Tuesday, May 3, 2011

Be Nice to your Nanny

Being a nanny is a full time job. An important one at that. And it's something I've been doing off and on for ten years. I've been fortunate enough to work for some amazing families, make some bonds with them and form everlasting ties. I've also had the opposite experience, where it felt as though I was as completely expendable.

It seems to me that the relationship between nanny and family is different in every situation. I do feel that it's important to treat your nanny like a regular employee—and this includes financial or emotional rewards. This sometimes falls into a "gray area" especially when the person you've hired to care for your children is a close friend or family member. Yet, no matter what the outside relationship, professionalism is incredibly important, on both ends. 

A nanny who does her job well should be rewarded for her hard work, as any good employee should be. Being paid additionally for late hours or extra days. Also, a bonus during the holiday season is fairly standard. This helps nannies to feel appreciated and as though all of their hard work has been acknowledged. It is important to verbally thank your nanny for the job they are doing, and letting them know that they are a valued member of your household. It really does make a difference!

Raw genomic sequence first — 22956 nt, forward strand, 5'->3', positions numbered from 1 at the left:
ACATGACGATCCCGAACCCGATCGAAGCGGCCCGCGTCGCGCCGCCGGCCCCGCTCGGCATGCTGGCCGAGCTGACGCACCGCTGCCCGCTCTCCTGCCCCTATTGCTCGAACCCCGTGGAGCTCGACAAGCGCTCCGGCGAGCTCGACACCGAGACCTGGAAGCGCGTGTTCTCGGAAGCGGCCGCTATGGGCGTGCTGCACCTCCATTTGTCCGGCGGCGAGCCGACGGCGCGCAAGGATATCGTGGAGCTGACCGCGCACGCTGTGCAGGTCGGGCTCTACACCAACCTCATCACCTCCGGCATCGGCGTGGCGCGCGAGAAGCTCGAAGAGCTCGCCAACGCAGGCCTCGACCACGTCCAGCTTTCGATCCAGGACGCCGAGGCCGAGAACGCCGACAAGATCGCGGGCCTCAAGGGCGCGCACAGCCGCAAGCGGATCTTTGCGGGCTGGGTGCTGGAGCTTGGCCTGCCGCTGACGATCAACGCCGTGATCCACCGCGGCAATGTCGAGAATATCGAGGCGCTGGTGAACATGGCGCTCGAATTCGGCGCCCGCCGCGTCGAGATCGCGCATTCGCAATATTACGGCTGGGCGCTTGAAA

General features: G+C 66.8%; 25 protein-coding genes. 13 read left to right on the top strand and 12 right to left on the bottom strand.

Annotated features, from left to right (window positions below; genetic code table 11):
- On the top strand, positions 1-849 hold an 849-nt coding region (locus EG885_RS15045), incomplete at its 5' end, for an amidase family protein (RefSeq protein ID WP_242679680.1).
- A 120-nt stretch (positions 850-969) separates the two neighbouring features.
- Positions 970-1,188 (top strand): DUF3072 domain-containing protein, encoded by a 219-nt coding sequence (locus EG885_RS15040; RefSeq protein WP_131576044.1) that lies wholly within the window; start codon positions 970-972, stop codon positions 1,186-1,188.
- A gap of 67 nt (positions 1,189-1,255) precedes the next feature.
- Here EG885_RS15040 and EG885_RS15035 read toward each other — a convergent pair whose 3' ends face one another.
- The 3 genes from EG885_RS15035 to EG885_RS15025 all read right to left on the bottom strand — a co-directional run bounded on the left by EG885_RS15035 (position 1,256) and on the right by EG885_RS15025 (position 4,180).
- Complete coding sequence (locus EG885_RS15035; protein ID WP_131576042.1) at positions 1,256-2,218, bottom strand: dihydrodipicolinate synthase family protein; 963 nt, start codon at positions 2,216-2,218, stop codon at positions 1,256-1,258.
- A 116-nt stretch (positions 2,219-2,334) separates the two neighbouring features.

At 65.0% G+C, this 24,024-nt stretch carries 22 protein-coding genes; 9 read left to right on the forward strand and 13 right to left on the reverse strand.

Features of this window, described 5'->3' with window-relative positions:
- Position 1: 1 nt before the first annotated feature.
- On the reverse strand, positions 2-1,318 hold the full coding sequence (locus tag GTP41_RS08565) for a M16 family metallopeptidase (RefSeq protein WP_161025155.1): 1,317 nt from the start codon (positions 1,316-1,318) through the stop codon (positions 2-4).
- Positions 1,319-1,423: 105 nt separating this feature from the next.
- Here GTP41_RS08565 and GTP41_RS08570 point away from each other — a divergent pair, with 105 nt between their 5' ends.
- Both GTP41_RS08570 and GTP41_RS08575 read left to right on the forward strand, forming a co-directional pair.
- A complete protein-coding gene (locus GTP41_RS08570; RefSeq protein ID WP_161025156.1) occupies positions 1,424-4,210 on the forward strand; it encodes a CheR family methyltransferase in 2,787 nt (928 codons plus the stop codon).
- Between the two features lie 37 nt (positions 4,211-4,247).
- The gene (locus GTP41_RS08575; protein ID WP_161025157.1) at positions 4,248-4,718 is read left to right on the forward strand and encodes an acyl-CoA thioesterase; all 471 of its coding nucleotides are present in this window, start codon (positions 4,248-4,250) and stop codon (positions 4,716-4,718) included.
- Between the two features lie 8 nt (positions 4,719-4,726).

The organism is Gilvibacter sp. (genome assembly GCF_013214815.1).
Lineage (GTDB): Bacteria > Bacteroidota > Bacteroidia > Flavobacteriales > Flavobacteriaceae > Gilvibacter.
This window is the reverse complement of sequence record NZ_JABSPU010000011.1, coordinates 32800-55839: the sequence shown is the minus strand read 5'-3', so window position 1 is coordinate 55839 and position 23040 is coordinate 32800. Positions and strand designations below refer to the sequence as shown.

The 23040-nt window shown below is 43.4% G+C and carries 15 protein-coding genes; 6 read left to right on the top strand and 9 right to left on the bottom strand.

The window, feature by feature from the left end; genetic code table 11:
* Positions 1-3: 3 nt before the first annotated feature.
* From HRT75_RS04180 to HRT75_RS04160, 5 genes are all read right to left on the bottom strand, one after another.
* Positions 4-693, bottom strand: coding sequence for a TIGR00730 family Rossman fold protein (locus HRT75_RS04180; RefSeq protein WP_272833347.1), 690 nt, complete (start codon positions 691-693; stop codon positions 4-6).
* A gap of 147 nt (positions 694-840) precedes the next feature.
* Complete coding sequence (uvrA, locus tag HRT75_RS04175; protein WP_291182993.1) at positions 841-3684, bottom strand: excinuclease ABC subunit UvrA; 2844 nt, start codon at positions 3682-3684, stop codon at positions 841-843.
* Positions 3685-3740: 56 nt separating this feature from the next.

Above all else, realize that your nanny should be treated with respect. It is important to remember that your nanny is simply someone who is trying to do their best at the job they have chosen.
Your nanny didn't choose to become a nanny because of its esteem or prestige. She's likely caring for your children because she genuinely loves children and is very happy to care for them.
Maybe your nanny isn't Maria von Trapp or Mary Poppins. Still, she is the person who is with your child(ren) and family through much of your/their daily lives. She finger paints with gusto, kisses scraped knees, wipes noses, dries tears and reads bedtime stories. She can treat a diaper rash, push a swing, help with homework, and she knows how to cut the crusts off of a PB&J sandwich just the way your little one likes it.  
Whether or not we (nannies) are parents, we can appreciate and empathize with how difficult it must be to leave your little ones to go to work and leave them with someone who isn't their Mommy, which is why we do the very best we can to love and nurture your children in your absence. 

The way to keep your nanny happy?

*Lay everything out on the table in the beginning (wages, expectations, specific duties, etc.)
*If you have a problem or situation with your nanny, simply sit down and address it directly. 
*Don't take advantage of an overly accommodating nanny.
*Respect your nanny's schedule and keep to the hours agreed upon, unless discussed in advance.
*Ask how her weekend was. Or her boyfriend. Or dog. Take an interest, the way that she does.          You don't have to be best buds, but it's nice to know that your employer cares about your life outside of work.
*Keep the lines of communication open.
*Tell your nanny that she IS appreciated and that her hard work doesn't go unnoticed.

All in All, it is important to realize that the better you treat your nanny and work with them to fit into your home, the longer they will want to work for you and take care of your children.

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